Electric Bikes Offer Similar Health Benefits as Conventional Bicycles
Love at first ride.
The EVELO blog
Electric bike riders are just as active as conventional bicycle riders and are likely to enjoy similar health benefits, according to the results of a three-year European study released in June 2019.
This large electric bike survey monitored the physical activity of nearly 10,000 adults in seven major European cities.
In the end, the data showed “that physical activity from travel-related activities is similar for e-bikers and cyclists, as measured by MET-minutes [metabolic equivalent or energy expenditure of a specific activity each minute] per week…Moreover, overall physical activity among both groups was also comparable. These findings counter the often-raised concern that e-biking may result in a substantial reduction of physical activity for traveling due to the electric assist of e-bikes, which reduces the required physical effort.” … Read more
On a TDA Global Cycling tour, you are likely to pedal 60 miles a day, sleep under an open sky, and connect with your primal nature. You will also experience the adventure of a lifetime as you ride from Cairo to Cape Town or from Athens to Amsterdam. Learn how Henry Gold founded TDA Global … Read More
Between 70-and-90 percent of electric bike owners and shoppers in the United States are 45-years-old or older. These mature, mostly recreational riders are helping to encourage bicycling, fitness, and growth in the popularity of electric bikes.
There are, of course, many factors contributing to the interest in and excitement for e-bikes in the United States. … Read more
Cycling on an electric bike just a few times each week can improve an adult’s cardiorespiratory performance and general health in ways similar to riding a conventional bicycle or taking vigorous walks, according to several clinical studies.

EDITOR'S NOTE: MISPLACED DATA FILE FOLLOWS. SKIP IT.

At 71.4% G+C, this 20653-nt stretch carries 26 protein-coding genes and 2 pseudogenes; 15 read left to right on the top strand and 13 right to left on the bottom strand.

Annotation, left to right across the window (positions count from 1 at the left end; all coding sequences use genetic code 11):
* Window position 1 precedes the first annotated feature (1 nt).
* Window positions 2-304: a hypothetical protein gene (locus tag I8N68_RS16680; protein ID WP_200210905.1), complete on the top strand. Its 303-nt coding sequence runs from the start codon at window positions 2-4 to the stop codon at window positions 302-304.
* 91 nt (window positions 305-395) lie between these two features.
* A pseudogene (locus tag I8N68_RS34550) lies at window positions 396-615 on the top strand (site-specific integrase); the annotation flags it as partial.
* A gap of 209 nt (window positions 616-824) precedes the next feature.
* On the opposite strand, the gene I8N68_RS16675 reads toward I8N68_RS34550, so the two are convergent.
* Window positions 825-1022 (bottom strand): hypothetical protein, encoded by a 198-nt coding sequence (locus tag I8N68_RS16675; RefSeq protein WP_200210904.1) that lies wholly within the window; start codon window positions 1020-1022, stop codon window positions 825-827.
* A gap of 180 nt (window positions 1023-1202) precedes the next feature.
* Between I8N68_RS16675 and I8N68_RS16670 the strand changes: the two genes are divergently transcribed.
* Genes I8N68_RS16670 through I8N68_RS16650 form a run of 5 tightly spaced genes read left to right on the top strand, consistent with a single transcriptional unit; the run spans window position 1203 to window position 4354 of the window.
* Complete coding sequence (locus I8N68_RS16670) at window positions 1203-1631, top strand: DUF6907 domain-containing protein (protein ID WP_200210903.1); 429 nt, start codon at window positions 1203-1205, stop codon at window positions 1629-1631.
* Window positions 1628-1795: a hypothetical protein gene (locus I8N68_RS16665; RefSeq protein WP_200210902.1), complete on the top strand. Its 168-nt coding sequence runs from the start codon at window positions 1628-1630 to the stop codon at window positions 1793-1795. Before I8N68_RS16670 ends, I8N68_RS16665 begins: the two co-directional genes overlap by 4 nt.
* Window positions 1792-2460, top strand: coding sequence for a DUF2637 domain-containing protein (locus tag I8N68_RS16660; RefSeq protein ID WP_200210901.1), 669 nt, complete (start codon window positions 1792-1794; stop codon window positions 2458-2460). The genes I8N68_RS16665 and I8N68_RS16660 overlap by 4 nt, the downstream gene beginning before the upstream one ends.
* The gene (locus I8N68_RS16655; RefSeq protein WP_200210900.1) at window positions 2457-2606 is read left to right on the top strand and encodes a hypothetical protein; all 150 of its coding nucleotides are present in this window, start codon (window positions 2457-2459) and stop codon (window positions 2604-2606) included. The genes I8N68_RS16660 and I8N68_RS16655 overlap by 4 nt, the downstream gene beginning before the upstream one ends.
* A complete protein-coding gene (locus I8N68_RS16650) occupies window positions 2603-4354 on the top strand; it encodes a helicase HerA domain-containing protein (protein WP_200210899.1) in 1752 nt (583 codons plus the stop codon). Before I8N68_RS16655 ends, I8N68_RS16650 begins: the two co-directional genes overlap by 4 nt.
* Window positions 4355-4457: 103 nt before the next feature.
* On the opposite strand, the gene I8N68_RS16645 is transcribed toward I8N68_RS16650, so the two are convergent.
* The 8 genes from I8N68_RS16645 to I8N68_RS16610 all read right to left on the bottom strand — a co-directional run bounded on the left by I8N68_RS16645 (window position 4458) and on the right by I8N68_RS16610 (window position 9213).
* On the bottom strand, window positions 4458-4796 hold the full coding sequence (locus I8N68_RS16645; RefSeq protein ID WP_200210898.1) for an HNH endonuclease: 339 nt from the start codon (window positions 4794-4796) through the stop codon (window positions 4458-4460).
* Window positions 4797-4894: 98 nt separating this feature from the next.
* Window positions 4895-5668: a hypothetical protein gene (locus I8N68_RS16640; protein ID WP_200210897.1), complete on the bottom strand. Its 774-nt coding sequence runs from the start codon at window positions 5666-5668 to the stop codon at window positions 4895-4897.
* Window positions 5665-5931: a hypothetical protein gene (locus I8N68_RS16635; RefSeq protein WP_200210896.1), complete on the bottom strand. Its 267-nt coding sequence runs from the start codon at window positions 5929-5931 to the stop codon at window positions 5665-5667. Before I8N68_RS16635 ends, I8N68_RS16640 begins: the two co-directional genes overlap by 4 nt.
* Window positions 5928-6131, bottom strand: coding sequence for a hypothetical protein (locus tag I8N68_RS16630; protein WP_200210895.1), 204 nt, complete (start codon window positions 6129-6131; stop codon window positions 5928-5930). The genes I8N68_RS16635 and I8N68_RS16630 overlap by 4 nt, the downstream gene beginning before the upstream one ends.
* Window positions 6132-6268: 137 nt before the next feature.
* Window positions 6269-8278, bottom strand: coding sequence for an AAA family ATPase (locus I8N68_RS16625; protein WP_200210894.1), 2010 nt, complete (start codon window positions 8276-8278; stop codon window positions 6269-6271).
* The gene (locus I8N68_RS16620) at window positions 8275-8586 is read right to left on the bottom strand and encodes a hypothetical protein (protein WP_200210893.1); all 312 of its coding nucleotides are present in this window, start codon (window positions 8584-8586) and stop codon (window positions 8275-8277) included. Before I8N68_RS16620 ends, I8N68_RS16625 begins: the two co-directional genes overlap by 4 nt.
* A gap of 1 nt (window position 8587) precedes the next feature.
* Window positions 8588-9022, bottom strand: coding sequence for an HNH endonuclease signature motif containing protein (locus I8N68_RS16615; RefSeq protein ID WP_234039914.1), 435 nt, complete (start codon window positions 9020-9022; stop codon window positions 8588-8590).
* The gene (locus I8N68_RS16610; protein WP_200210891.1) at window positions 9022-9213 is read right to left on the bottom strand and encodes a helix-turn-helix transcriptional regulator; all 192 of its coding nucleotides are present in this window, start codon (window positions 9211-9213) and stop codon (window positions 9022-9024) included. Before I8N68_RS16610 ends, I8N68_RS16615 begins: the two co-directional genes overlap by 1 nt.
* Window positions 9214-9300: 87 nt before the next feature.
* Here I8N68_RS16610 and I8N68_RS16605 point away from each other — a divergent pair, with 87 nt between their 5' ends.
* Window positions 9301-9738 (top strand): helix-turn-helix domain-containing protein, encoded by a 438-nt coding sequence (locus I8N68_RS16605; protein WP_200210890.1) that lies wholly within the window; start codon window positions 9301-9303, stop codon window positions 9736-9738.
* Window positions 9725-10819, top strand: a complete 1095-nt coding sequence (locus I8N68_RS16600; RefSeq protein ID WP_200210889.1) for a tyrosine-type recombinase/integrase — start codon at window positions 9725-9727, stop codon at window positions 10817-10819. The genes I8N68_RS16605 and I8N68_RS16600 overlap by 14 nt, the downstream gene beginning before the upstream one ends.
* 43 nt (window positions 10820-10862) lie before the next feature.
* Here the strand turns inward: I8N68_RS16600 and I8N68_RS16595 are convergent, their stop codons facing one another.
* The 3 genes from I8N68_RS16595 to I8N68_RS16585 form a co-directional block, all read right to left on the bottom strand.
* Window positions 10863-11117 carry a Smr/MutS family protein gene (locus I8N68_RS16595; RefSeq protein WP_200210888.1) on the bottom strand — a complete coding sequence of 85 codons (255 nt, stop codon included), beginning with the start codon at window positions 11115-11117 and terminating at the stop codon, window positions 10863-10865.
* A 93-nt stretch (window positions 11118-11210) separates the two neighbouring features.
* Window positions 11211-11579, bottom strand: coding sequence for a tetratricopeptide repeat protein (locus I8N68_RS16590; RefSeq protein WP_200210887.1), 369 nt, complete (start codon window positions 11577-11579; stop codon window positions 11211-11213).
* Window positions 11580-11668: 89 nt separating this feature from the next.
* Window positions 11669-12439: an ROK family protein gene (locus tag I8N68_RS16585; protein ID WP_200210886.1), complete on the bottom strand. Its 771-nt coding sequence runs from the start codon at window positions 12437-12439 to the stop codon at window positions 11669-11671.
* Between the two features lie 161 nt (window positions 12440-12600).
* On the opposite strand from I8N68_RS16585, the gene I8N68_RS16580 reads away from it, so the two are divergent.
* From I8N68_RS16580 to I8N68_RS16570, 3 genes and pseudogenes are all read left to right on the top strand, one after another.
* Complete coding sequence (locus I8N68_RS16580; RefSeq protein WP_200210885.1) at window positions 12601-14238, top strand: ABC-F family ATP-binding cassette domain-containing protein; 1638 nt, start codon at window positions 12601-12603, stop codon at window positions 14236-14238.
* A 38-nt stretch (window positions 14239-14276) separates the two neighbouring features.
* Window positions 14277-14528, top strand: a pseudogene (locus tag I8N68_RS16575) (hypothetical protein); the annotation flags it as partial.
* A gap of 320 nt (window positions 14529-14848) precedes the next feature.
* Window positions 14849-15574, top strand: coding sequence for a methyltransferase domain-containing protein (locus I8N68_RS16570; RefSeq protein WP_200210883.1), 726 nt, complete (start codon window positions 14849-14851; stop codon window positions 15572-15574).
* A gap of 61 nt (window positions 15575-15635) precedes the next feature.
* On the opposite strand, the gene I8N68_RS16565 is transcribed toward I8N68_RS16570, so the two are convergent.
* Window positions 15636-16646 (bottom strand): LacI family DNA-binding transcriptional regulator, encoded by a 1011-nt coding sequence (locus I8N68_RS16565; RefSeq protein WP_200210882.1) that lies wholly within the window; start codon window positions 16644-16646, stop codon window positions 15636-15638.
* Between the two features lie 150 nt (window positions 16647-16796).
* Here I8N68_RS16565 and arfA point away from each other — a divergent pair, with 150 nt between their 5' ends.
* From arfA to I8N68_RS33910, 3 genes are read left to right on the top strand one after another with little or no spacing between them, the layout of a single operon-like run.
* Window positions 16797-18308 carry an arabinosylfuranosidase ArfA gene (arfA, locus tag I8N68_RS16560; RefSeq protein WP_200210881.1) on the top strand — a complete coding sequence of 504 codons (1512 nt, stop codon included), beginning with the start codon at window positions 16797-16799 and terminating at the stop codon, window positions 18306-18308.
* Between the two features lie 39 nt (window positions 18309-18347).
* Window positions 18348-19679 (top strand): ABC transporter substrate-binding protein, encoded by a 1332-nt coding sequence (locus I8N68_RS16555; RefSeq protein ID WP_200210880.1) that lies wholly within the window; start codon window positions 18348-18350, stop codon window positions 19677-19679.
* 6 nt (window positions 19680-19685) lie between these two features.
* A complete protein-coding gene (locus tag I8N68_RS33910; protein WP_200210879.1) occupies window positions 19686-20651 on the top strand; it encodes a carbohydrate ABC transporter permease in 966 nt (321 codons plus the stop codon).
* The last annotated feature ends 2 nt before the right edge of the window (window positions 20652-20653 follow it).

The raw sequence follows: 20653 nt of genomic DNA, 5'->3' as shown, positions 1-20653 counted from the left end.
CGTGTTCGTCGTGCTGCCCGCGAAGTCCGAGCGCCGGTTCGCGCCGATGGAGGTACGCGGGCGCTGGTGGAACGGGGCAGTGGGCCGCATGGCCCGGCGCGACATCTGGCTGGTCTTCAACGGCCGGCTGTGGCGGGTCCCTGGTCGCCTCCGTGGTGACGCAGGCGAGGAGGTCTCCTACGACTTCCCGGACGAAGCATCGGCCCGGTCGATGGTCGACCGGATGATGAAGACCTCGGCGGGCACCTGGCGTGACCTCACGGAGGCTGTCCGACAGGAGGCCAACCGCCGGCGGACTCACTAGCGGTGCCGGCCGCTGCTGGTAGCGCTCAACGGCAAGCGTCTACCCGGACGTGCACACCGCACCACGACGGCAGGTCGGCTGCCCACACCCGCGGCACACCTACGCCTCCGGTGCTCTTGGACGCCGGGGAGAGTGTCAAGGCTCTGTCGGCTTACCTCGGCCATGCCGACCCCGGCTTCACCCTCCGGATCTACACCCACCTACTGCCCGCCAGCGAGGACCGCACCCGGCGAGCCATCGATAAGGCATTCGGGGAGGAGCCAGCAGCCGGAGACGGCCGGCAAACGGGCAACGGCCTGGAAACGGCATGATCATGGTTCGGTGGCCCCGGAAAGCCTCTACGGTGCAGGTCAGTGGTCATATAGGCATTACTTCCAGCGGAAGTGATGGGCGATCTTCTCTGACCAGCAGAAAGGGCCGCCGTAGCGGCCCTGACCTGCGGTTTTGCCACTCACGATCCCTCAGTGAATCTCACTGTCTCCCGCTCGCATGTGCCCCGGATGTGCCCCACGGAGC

One of the most telling studies, released in the May 2018 edition of the Clinical Journal of Sports Medicine, compared the peak oxygen uptake (VO2 max) of 32, overweight adults before and after four weeks of bicycle commuting. … Read more
Riding an electric bike just a few times a week may improve brain function in adults 50-years-old and older, potentially reducing the risk of contracting Alzheimer’s disease, vascular dementia, and other age-associated neurodegenerative disorders, according to a new report from the U.K.-based cycleBOOM project.
Doctors and scientists have long known that there is a connection between outdoor exercise and mental and emotional well being. For example, a German study released in 2007, “High impact running improves learning,” showed that exercising before studying could help a person learn vocabulary about 20 percent faster. The study also reported that “regular physical exercise improves cognitive functions and lowers the risk for age-related cognitive decline.” … Read more